Your Work Day is Not the Same as Your Shift Schedule

You start a new job, or are at an existing job, and management tells you your hours are 9AM-5PM. So you get in at 9AM every day, and leave at 5PM every day.

This is not what you want to, and nobody likes a clock-watcher.

If your hours are 9AM-5PM then you should start working at 100% by 9AM.

So your day starts at 8:30AM, or 8:45AM – whatever works best for you – and that is when you aim to arrive for. This serves a couple of purposes. Firstly, it gives you a buffer in case of commuting delays (in NYC I always plan for these). And secondly, assuming no delays, you can get a jump on the day.

I notice a huge difference in my productivity when I have a half hour to settle down, switch from personal to work contexts, organize my thoughts, organize any email that came in overnight, and prioritize my pending tasks.

This compared to mornings when I get in around 9AM and I have to manage incoming work along with organizing my day and outstanding tasks and overnight email, let alone transitioning from personal to work contexts.

Similarly if your hours are 9AM-5PM, you should keep working at 100% until 5PM. If you are wrapping up so you can leave at 5PM then you aren’t working your full shift; you are slowing down and wrapping up before 5PM. So your day ends around 5:10PM or 5:15PM.

Working the full shift you are being paid to work is part of being a professional; part of being an adult.

If you find yourself in this position and do not agree, then perhaps it is time to find a new job with more acceptable work day schedule.

What I Have Learned About How To Dress Yourself

Always Dress Up: How you dress not only affects how others see you, it affects your mindset as well. When I dress up for work, it puts me in the mindset of a professional ready to work, which helps me project that as the first impression others get.

The psychological effect runs deep; weekends where I don’t get out of my pajamas are days where I rarely leave the house. On the other hand, if I start the day dressed as if I were going out, it makes it much easier should I decide to do so.


Keep Your Shoes Shined: Scuffed shoes immediately dress you down. Conversely, a good pair of well-kept dress shoes almost always dress up an outfit.

Whether consciously or unconsciously it keeps you in the mindset of caring about how you look, which helps project that as part of your first impression. Dressing in business casual attire is something anyone can easily do; shining your shoes requires effort.

When I see someone wearing business casual, or even a suit, with scuffed shoes, it gives a negative first impression; however someone wearing jeans, a dress shirt and well-kept dress shoes gives a positive first impression, over and above the suit-and-scuffed-shoes.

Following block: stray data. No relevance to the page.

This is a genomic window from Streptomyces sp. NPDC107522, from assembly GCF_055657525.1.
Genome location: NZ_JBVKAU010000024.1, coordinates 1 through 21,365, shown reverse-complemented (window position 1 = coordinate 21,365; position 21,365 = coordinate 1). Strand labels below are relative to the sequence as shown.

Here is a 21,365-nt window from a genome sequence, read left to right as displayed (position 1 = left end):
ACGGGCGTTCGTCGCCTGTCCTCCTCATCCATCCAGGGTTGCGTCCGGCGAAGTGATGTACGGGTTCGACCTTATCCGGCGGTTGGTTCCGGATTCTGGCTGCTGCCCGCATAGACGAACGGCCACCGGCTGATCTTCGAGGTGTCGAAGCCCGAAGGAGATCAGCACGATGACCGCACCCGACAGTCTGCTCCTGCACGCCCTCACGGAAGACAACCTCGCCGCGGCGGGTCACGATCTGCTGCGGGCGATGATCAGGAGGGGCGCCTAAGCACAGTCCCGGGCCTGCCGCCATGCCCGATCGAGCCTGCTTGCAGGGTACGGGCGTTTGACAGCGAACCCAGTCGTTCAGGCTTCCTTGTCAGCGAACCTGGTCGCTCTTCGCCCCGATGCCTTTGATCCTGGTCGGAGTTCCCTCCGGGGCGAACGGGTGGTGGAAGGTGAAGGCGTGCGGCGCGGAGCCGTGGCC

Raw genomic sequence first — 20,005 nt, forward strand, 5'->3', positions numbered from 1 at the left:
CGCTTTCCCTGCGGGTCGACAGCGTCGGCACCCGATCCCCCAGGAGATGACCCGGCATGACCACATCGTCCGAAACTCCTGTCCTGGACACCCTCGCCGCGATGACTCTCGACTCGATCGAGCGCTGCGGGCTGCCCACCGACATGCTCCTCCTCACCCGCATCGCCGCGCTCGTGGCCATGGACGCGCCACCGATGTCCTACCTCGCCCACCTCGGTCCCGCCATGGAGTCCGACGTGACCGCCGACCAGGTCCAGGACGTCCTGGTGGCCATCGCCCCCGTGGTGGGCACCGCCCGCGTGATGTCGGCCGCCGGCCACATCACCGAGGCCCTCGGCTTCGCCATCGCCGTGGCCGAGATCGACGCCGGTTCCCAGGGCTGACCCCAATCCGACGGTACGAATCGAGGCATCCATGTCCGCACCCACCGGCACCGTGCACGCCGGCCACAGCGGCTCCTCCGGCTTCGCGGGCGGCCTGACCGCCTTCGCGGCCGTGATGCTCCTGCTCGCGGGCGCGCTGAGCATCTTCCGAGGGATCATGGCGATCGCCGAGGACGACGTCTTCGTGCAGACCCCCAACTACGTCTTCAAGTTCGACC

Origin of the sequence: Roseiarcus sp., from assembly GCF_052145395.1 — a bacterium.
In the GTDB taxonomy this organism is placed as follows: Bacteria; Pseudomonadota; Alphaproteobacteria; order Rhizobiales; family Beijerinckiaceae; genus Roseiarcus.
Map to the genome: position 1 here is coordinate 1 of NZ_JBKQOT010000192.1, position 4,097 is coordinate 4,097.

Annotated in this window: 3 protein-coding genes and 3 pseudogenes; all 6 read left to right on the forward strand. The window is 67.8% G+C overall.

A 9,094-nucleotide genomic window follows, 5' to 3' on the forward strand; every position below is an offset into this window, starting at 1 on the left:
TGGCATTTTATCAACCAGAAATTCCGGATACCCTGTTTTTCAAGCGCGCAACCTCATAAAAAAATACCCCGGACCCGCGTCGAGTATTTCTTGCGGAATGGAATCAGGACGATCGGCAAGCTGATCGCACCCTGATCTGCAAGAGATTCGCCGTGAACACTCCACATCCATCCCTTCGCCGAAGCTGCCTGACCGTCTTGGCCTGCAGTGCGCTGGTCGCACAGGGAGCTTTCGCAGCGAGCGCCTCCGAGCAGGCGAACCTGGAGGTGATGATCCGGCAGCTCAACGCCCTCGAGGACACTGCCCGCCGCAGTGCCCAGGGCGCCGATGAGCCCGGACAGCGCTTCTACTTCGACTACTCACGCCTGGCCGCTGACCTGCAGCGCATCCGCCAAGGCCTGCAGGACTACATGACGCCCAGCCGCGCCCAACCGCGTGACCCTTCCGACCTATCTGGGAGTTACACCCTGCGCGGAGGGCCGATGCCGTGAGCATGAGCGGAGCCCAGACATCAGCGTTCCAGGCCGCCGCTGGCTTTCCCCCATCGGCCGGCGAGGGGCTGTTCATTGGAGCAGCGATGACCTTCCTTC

Pick a Signature Style: Standing out a little never hurts. In this age of networking, anything that helps people remember you is a benefit; you need to stand out in peoples’ memory so you come to their mind more easily when they are looking for someone to fill a purpose.

It could be jazzy ties, or snazzy socks. It could be stylish hats, or unique belt buckles. Pick something that resonates with you and then run with it. I don’t like ties, and don’t care so much about shoes and socks, so belt buckles are my trademark.

Don’t get me wrong, it is far better to be remembered for your work and reputation, but this is easy to do, doesn’t hurt, and often makes a noticeable difference.


Have a Good Tailor: “Everyone looks good in a tuxedo.” Even rented tuxedos are tailored to fit properly when you get them. You will always look better when your clothes fit you properly.

Any time I get a new pair of dress pants or jeans, I take them to my tailor – I tried a few and stuck with the one I liked the best – not just to have the length corrected, but to adjust the waist, seat, and leg-taper to fit me properly. It inevitably looks like I spent a lot more than I actually did.

The better look and increased comfort from the tailored fit positively affects your mindset, which affects the first impression you project. Being confident about how you look is definitely a visible trait.


Never Neglect Comfort: This one is pretty simple: no matter how well dressed you are, if you are uncomfortable that will come across in your interactions with other people. This goes for visual comfort as well as physical.

You might fidget a lot, or be more irritable, or distracted, but regardless it has a negative impact on your mindset which detracts from the first impression you project.

Physical discomfort can sometimes be remedied by a trip to your tailor, or something as simple as wearing an undershirt. But always make sure you feel comfortable in what you are wearing. Unless it is Halloween.


The Whole is Greater than the Sum of Its Parts: it is the combined effect of all of these that makes it solid. Picking one or two and ignoring the rest never works as well.